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2021; 14(2): 67-74

Published online April 30, 2021 https://doi.org/10.51507/j.jams.2021.14.2.67

Copyright © Medical Association of Pharmacopuncture Institute.

Acupuncture as a Complementary Therapy for Cancer Care: Acceptability and Preferences of Patients and Informal Caregivers

Laura Tack1,2 , Tessa Lefebvre1,2 , Virginie Blieck3 , Lieselot Cool1 , Hans Pottel5 , Koen Van Eygen4 , Sofie Derijcke6 , Philippe Vergauwe7 , Patricia Schofield8 , Rebecca Chandler9 , Pauline Lane9 , Tom Boterberg2 , Philip R. Debruyne1,10,*

1Department of Medical Oncology, Kortrijk Cancer Centre, General Hospital Groeninge, Kortrijk, Belgium
2Department of Radiation Oncology, Ghent University Hospital, Ghent, Belgium
3College for Traditional Chinese Medicine & Karel de Grote University College, Antwerp, Belgium
4Department of Haematology, Cancer Centre, General Hospital Groeninge, Kortrijk, Belgium
5Department of Public Health and Primary Care at Kulak, Catholic University Leuven Kulak, Kortrijk, Belgium
6Department of Pneumology, General Hospital Groeninge, Kortrijk, Belgium
7Department of Gastro-Enterology, General Hospital Groeninge, Kortrijk, Belgium
8Sheffield Hallam University, Sheffield, United Kingdom
9Faculty of Health, Education, Medicine and Social Care, Anglia Ruskin University, Chelmsford, United Kingdom
10School of Life Sciences, Anglia Ruskin University, Cambridge, United Kingdom

Correspondence to:Philip R. Debruyne
Kortrijk Cancer Centre, General Hospital Groeninge, Kortrijk, Belgium
E-mail Philip.Debruyne@azgroeninge.be

Received: September 1, 2020; Revised: February 11, 2021; Accepted: February 21, 2021

This is an Open-Access article distributed under the terms of the Creative Commons Attribution Non-Commercial License (http://creativecommons.org/licenses/by-nc/4.0/) which permits unrestricted noncommercial use, distribution, and reproduction in any medium, provided the original work is properly cited.

Abstract

Background: Acupuncture can effectively manage cancer-related side effects, for both patients undergoing treatment and for cancer survivors. It may also be effective in managing physiological and psychological symptoms common among informal caregivers of cancer patients.
Objectives: The aim of this survey was to explore the acceptability and preferences of cancer patients, cancer survivors, and their informal caregivers in relation to acupuncture.
Methods: The survey was conducted from 20th November to 27th November 2018. The questionnaire was developed to explore acceptability and preferences, including motivation, symptoms to be addressed, and practical issues (location, cost, etc.), in relation to acupuncture.
Results: The survey response rate was 94.5% in cancer patients and cancer survivors and 100% in caregivers. Acceptability of acupuncture was 34.5% (n = 40/116) and 48.0% (n = 26/54) in cancer patients and caregivers, respectively. About 52.5% (n = 21/40) of patients preferred to undergo acupuncture at the day center clinic, whereas caregivers had no specific preference. Patients and cancer survivors would use acupuncture for symptoms of fatigue (60%), listlessness (57.5%), and pain (47.5%). Informal caregivers expressed an interest in using acupuncture for their pain, stress, and sleeping difficulties 48.0% (n = 26/54).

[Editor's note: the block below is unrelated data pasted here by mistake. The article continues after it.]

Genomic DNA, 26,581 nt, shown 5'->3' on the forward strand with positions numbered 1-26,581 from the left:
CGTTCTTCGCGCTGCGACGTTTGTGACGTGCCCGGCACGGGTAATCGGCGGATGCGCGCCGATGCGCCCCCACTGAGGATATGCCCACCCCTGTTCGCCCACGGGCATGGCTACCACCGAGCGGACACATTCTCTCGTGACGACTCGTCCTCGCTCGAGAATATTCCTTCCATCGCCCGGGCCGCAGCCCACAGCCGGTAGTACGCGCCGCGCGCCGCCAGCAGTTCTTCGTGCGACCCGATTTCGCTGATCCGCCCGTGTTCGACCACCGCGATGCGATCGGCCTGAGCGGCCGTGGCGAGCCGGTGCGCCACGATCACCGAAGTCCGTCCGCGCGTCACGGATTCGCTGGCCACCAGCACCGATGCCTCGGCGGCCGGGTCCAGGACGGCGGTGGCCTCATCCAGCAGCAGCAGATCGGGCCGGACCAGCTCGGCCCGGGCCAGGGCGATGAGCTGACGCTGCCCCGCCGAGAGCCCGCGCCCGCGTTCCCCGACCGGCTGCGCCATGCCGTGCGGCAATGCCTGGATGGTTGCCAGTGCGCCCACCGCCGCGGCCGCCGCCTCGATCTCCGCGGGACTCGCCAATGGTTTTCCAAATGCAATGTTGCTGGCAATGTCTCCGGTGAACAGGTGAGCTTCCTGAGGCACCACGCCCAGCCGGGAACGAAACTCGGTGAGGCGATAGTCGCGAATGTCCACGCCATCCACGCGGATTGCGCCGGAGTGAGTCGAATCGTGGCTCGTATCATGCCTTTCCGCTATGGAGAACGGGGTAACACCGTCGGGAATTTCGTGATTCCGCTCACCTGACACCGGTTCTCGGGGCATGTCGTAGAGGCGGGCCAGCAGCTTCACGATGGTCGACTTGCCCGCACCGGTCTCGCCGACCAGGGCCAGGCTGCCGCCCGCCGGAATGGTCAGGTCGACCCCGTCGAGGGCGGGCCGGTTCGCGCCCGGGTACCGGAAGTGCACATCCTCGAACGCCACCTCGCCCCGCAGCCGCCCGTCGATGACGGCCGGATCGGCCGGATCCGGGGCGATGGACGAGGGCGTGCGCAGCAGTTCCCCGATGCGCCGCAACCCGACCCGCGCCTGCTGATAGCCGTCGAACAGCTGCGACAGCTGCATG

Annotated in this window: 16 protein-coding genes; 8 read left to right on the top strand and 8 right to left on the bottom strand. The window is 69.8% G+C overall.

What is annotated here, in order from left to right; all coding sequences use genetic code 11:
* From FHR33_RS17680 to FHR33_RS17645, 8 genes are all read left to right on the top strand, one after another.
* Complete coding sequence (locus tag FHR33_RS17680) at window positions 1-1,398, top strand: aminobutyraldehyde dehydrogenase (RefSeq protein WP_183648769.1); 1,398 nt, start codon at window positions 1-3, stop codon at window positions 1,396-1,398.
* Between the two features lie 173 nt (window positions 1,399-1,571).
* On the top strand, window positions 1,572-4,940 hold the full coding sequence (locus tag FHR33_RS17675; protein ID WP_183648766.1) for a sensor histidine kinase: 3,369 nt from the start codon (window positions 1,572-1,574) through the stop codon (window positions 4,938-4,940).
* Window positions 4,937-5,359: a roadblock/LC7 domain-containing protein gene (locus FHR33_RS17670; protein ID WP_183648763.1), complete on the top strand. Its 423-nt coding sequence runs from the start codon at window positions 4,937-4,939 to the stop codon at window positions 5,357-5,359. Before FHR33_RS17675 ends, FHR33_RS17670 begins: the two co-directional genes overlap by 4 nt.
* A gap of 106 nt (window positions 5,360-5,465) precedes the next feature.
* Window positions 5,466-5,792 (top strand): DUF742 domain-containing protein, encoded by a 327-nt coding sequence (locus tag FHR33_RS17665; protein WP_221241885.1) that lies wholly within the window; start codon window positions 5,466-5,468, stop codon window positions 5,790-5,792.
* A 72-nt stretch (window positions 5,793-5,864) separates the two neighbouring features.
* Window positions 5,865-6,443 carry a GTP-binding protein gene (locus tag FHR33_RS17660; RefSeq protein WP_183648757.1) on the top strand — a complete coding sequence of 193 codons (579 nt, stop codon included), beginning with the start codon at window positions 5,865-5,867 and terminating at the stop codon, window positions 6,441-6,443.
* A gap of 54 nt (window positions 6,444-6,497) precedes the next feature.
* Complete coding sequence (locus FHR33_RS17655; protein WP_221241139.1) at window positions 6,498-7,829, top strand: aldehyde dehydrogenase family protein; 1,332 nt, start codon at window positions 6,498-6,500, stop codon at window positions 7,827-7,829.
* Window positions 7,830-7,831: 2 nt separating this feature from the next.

Conclusion: Cancer patients, cancer survivors, and informal caregivers would accept acupuncture as a complementary therapy. This openness and preference to acupuncture provide the foundations for this complementary therapy to be incorporated into holistic and supportive cancer care, both for patients and those supporting them.

Keywords: Acupuncture, Cancer, Informal caregiver, Complementary therapy, Cancerrelated side effect

INTRODUCTION

Although cancer therapies become more advanced over time, relief of cancer-related symptoms remains essential. The adverse effects of cancer and cancer treatments include nausea, hot flashes, fatigue, drowsiness, pain, anxiety, and sleeping difficulties. These effects can be long term for cancer patients undergoing treatment and cancer survivors, affecting their quality of life, mental wellbeing, functionality, independence, and overall health [1-4].

Complementary therapies such as acupuncture and mind-body techniques are becoming increasingly popular treatment options for managing cancer-related symptoms when conventional treatment does not bring satisfactory relief or causes adverse effects [5]. Acupuncture has been used for the management of cancer-related symptoms in both supportive and palliative care settings [6-11]. However, information on patient-reported outcomes and satisfaction with acupuncture services within the oncology setting is limited. The effects of cancer further extend to informal caregivers, who provide unpaid support to their loved ones throughout their treatment and recovery. Supporting a loved-one with cancer can have significant health and wellbeing implications, including psychological distress, anxiety, depression, sleeping difficulties, fatigue, poor immune functioning, pain, and decreased quality of life [12]. Therefore, there is a clear need for cancer care that inclusively addresses treatment related adverse effects on patients in addition to addressing the needs of informal caregivers who support them.